LONDON (Reuters) – The jury in the London trial of three former Barclays bankers accused of funneling secret fees to Qatar in return for emergency funding during the financial crisis in 2008, retired to consider its verdict on Wednesday.
One of the most ambitious cases brought by the UK Serious Fraud Office (SFO) hinges on how Barclays struck side deals worth 322 million pounds ($417 million) with Qatar as the wealthy Gulf state pumped about 4 billion pounds into the British bank in June and October 2008.
Seven women and five men are weighing up four months of evidence in Britain’s first jury trial of top financiers at a major bank over conduct at the peak of the financial crisis, when Barclays (BARC.L) secured a two-part, 11 billion pound emergency fundraising to avert a state bailout.
Roger Jenkins, the “gatekeeper” of Barclays’ Qatari relationship who was recommended a 25 million pound bonus for his work on both deals, Tom Kalaris, who ran the wealth arm and Richard Boath, a former corporate finance head and technical advisor on the June deal, all deny fraud charges.
Qatar, a major investor in Britain which also remains a significant Barclays shareholder, is not accused of wrongdoing.
Judge Andrew Popplewell has told the jury to put aside views about bankers, their bonuses and the financial crash, saying the case turned on circumstantial evidence and how the defendants behaved against the backdrop of the credit crunch.
“Whether or not you think that these defendants or bankers in general deserve the bonuses they get paid for doing the job they were doing and for the money that they were making for the bank — that has no bearing on their guilt or innocence in this case,” he told the jury.
Prosecutor Ed Brown alleged the men devised bogus side deals, called Advisory Services Agreements (ASAs), to satisfy Qatar’s demand for higher fees than other investors and never intended Barclays to receive any commercial services in return.
He alleged they lied to the market and other shareholders through the bank’s public documents, as payments for the ASAs were not disclosed.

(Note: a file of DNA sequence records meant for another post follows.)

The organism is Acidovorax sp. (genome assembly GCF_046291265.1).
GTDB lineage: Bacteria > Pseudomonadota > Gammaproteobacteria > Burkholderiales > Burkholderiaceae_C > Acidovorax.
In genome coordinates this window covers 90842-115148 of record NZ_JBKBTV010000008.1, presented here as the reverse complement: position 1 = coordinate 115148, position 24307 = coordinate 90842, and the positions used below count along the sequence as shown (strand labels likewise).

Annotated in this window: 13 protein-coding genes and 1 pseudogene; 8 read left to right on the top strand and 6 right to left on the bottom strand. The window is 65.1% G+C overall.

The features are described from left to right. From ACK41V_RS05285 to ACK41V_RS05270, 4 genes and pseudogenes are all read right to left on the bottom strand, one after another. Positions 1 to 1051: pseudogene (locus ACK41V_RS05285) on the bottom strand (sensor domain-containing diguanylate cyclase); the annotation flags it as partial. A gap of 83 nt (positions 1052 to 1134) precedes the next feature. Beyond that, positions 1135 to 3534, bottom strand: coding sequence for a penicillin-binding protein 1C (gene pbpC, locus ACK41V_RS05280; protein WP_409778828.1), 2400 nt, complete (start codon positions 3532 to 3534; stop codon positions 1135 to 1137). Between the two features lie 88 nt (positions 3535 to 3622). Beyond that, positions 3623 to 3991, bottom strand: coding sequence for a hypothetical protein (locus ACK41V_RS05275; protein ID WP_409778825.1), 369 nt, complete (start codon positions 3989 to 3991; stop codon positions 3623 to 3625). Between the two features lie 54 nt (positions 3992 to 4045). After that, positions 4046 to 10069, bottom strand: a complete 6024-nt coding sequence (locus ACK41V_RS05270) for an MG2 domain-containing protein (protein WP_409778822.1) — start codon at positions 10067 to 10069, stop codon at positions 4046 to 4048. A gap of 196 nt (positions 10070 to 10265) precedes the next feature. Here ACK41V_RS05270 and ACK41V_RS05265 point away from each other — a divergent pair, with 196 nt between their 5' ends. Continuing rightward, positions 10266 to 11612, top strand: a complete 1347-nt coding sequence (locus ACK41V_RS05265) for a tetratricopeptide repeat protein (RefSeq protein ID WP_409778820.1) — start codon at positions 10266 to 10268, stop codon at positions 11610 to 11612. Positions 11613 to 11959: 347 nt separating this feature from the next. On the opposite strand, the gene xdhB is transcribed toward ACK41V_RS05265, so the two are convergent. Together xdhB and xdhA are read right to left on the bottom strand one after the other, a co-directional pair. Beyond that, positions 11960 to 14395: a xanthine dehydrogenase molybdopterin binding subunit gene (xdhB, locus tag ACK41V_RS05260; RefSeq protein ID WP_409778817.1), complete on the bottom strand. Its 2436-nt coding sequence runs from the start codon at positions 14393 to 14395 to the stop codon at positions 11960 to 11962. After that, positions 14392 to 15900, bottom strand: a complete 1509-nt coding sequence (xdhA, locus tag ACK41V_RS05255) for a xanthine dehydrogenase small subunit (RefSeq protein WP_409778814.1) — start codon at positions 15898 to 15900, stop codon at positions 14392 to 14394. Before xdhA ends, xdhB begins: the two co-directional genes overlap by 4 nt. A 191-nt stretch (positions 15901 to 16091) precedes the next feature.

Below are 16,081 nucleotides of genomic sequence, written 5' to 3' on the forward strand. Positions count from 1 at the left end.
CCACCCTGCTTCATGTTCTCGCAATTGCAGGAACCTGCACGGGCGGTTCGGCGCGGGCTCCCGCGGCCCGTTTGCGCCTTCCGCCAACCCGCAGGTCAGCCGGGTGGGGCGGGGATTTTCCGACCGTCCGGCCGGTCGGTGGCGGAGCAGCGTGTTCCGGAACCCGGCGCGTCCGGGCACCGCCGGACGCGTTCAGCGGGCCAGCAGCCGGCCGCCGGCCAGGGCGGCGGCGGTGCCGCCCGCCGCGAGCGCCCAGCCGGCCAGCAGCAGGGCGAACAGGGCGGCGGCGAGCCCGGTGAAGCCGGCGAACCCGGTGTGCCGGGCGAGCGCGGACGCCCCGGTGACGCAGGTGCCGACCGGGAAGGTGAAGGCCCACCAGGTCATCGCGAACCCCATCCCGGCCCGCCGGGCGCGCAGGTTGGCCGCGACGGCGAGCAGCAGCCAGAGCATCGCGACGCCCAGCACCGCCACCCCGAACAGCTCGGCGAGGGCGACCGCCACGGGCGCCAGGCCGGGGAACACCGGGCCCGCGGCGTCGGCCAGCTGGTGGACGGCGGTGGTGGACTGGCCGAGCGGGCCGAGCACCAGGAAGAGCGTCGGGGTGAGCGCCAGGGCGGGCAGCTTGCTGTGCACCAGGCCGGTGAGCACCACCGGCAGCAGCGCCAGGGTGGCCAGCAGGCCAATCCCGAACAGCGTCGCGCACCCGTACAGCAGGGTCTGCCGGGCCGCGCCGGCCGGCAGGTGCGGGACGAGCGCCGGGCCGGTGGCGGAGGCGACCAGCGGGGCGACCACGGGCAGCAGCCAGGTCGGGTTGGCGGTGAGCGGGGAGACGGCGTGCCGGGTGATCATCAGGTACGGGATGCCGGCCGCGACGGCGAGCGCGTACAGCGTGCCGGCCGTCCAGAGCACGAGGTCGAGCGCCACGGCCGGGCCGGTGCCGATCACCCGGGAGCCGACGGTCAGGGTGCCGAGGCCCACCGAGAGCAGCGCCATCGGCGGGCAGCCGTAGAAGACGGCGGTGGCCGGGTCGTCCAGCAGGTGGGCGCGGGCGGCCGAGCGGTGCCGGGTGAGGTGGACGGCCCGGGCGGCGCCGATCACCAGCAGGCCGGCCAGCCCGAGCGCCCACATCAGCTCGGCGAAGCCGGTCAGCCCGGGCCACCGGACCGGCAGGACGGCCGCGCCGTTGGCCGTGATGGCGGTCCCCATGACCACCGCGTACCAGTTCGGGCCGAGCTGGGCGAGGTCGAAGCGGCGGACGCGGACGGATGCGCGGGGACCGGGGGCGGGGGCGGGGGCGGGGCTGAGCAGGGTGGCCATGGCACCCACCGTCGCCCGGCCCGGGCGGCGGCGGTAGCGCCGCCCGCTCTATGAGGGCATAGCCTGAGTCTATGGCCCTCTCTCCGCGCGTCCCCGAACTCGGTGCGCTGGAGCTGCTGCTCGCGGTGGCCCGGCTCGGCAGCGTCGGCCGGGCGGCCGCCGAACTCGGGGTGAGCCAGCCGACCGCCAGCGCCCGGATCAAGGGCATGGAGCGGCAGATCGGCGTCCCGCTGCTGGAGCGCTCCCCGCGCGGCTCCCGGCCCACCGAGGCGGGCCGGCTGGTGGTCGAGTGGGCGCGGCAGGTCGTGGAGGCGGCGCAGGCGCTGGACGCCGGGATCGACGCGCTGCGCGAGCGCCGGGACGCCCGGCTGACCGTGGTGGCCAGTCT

The defendants agreed that the ASAs were mechanisms to ensure Qatari investors received what they wanted, but denied they were a fee for investing in the bank.
They said the ASAs were legitimate, separate advisory deals, that had been cleared by internal and external lawyers and senior directors, and were intended to secure genuine, valuable business in a region it was keen to expand into.
‘ABSENCE OF EVIDENCE’
John Kelsey-Fry, representing Jenkins, said the prosecution had failed to spot the “total absence of evidence or logic” supporting allegations the ASAs were false.
“There have been so many hares set running by the prosecution in this case, the field is positively flooded with them running around in every direction crashing into each other,” he said.
The defendants are accused of conspiring with former finance director Chris Lucas to commit fraud by false representation and also face a separate charge of fraud by false representation.
Jenkins, Kalaris and Boath face both charges over the first fundraising in June 2008, when Qatar received an extra 42 million pounds for a three-year ASA. Jenkins also faces both charges over the second capital call, when Qatar received another 280 million pounds for another, five-year ASA.
Brown has told the jury that Lucas, who he alleged was “at the center of the scheme to provide the Qataris with their fee”, would have been charged had he not been too ill to stand trial.
Lucas was not represented in court. His lawyer declined to comment.
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